Most of us take our teeth for granted. It is therefore not surprising that most of us do not put too much thought into our pearly whites every day. The importance of our teeth, however, cannot be downplayed, since they are essential for chewing, digesting food, speech and smiling.
So, how much do you really know about your teeth? This article will explore the different types of teeth, as well as their functions.
Before delving any further, it is important to note that the development of teeth in humans occurs in two stages. The first stage is the growth of primary or baby teeth, which occurs between the ages two and six, while the second stage is the growth of permanent or adult teeth, which occurs between ages six and 20. Most adults have a total of 32 teeth.
Types of teeth and their functions
Incisors are located at the front of the mouth and make up the largest part of a person's smile. They are the first set of primary teeth to emerge at around six months. They have narrow edges that make them perfect for biting, tugging and pulling food. They also play an important role when it comes to speech.
Canines are perhaps the closest link between the human mouth and that of carnivores. They are the four sharp, pointed and longest teeth located at either side of the incisors. Canines are well adapted for tearing and ripping food apart, as well guiding the other teeth into the perfect biting position owing to their prime location in the mouth. They are also known as fangs or cuspids.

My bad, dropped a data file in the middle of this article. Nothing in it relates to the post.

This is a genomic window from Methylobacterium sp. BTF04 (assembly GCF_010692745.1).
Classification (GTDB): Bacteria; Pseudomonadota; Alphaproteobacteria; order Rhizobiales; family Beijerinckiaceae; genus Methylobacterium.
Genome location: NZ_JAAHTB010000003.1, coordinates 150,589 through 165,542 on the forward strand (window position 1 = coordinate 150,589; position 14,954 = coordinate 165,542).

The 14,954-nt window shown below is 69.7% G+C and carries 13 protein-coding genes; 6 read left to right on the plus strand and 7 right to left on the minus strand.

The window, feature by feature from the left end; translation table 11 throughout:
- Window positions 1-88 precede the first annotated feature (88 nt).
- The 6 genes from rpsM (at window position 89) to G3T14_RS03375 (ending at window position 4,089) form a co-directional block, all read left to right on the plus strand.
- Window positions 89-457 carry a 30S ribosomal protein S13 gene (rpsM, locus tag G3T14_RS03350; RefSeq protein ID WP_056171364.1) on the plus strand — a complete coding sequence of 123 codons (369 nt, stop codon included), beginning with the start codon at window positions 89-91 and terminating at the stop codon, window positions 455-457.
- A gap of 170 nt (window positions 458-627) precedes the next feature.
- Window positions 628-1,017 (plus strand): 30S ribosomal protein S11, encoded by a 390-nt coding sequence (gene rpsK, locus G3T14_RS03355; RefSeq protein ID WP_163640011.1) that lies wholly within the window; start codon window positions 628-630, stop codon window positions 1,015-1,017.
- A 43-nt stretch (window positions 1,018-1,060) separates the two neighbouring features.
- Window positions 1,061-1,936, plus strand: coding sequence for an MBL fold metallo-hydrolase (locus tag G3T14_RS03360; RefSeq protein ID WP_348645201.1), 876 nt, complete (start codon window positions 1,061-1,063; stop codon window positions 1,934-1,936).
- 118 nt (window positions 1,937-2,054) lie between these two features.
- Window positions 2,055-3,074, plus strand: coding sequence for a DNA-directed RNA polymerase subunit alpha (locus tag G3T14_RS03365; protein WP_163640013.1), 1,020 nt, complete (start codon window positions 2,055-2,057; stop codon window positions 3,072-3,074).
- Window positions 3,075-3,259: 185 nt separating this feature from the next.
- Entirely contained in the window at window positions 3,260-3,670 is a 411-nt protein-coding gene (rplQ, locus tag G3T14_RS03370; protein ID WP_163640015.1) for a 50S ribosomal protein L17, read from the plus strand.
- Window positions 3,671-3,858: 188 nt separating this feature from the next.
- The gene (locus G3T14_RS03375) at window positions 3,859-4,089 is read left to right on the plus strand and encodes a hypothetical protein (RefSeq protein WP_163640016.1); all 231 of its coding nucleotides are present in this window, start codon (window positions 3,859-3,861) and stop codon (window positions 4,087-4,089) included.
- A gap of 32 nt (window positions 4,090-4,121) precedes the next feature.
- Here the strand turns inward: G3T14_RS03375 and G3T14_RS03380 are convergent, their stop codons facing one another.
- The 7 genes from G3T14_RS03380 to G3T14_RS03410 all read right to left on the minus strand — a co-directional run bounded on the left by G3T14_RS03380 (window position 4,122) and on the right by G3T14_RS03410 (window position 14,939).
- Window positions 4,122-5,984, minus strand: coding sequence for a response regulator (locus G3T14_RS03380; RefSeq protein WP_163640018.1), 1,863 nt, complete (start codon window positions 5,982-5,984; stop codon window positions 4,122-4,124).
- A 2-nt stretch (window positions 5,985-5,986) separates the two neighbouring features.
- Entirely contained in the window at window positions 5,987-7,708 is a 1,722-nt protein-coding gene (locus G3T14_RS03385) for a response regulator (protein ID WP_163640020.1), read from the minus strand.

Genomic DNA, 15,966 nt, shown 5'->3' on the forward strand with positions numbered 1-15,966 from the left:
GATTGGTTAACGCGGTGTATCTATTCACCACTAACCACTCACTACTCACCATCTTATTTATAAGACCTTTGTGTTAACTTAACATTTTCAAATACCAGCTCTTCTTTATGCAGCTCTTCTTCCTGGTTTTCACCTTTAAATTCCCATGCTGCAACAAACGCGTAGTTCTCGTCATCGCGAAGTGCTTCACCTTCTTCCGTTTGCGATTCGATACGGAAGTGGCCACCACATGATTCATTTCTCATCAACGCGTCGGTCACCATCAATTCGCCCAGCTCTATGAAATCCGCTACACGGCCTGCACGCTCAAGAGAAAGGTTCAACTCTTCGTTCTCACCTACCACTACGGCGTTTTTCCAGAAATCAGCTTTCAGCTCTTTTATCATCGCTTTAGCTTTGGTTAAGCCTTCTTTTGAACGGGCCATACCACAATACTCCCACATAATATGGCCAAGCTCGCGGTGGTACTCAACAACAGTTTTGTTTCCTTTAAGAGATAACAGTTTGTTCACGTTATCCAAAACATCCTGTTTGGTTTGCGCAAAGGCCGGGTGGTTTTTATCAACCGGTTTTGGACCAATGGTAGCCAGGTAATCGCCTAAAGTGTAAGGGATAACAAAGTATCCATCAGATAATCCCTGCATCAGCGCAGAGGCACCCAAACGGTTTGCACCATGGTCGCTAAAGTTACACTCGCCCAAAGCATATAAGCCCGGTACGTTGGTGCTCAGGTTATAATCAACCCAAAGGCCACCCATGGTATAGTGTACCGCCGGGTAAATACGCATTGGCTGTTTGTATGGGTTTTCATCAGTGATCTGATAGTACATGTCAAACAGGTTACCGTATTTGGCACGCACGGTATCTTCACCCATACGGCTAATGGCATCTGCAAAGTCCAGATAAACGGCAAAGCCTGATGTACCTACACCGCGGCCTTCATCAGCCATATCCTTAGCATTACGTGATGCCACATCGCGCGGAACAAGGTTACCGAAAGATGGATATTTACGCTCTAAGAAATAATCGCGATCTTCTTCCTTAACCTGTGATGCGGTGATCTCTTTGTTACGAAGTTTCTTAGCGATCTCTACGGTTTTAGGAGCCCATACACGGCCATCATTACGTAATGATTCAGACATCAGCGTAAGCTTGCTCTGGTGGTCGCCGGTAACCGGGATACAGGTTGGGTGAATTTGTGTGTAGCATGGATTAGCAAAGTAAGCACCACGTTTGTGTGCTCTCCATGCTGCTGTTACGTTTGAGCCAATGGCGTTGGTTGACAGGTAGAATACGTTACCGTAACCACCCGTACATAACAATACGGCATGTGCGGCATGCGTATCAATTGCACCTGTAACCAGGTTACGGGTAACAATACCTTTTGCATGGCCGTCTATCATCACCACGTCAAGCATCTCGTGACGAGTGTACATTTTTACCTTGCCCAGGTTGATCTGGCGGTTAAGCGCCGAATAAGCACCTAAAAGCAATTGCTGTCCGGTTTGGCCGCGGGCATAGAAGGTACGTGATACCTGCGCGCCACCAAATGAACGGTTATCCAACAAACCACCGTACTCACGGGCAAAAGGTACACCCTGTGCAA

Premolars, or bicuspids, are the first set of molars that tend to first appear at around the ages of 10 to 13. Situated just next to the canines and in front of the molars, they have a rough surface that is well adapted for grinding and chewing food. Most adults have a total of four premolars in the mouth: two on the lower jaw and another set of two on the upper jaw.
Molars are the main teeth tasked with chewing, grinding and effectively breaking down food into small, easily consumable chunks. Primary, or deciduous, molars first begin to appear at around one to two years of age. Two permanent molars on each jaw come behind the premolars and usually start to appear around the age of six.
5. Third molars
Wisdom teeth are referred to as the third set of molars due to the fact that they are the third and last set of molars to appear in the mouth. While some people never develop wisdom teeth at all, most will have them emerging at around the ages of 18 to 20. Just like molars, they help chew and grind food down into small consumable particles.
Contact one of our dentists to learn more about the development of teeth.
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